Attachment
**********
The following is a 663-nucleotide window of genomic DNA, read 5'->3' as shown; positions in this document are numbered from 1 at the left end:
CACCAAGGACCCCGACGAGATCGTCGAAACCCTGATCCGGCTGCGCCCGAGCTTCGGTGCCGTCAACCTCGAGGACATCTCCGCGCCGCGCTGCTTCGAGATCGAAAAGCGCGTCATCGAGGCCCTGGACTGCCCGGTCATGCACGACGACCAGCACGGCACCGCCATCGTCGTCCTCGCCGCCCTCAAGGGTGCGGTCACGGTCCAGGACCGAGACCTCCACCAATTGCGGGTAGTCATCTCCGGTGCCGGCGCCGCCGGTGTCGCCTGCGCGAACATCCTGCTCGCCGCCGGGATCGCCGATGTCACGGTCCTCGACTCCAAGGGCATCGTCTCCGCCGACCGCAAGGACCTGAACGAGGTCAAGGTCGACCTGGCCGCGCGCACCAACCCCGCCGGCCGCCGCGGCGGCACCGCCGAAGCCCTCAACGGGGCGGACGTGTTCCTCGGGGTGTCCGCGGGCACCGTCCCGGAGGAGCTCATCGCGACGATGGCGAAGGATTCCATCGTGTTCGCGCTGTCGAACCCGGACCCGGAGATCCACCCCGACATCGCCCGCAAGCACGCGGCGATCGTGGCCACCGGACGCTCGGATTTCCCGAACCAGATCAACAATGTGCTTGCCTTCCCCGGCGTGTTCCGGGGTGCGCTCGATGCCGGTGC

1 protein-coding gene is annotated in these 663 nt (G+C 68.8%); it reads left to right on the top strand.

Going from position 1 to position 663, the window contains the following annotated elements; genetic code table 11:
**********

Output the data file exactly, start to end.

The following is a 663-nucleotide window of genomic DNA, read 5'->3' as shown; positions in this document are numbered from 1 at the left end:
CACCAAGGACCCCGACGAGATCGTCGAAACCCTGATCCGGCTGCGCCCGAGCTTCGGTGCCGTCAACCTCGAGGACATCTCCGCGCCGCGCTGCTTCGAGATCGAAAAGCGCGTCATCGAGGCCCTGGACTGCCCGGTCATGCACGACGACCAGCACGGCACCGCCATCGTCGTCCTCGCCGCCCTCAAGGGTGCGGTCACGGTCCAGGACCGAGACCTCCACCAATTGCGGGTAGTCATCTCCGGTGCCGGCGCCGCCGGTGTCGCCTGCGCGAACATCCTGCTCGCCGCCGGGATCGCCGATGTCACGGTCCTCGACTCCAAGGGCATCGTCTCCGCCGACCGCAAGGACCTGAACGAGGTCAAGGTCGACCTGGCCGCGCGCACCAACCCCGCCGGCCGCCGCGGCGGCACCGCCGAAGCCCTCAACGGGGCGGACGTGTTCCTCGGGGTGTCCGCGGGCACCGTCCCGGAGGAGCTCATCGCGACGATGGCGAAGGATTCCATCGTGTTCGCGCTGTCGAACCCGGACCCGGAGATCCACCCCGACATCGCCCGCAAGCACGCGGCGATCGTGGCCACCGGACGCTCGGATTTCCCGAACCAGATCAACAATGTGCTTGCCTTCCCCGGCGTGTTCCGGGGTGCGCTCGATGCCGGTGC

1 protein-coding gene is annotated in these 663 nt (G+C 68.8%); it reads left to right on the top strand.

Going from position 1 to position 663, the window contains the following annotated elements; genetic code table 11: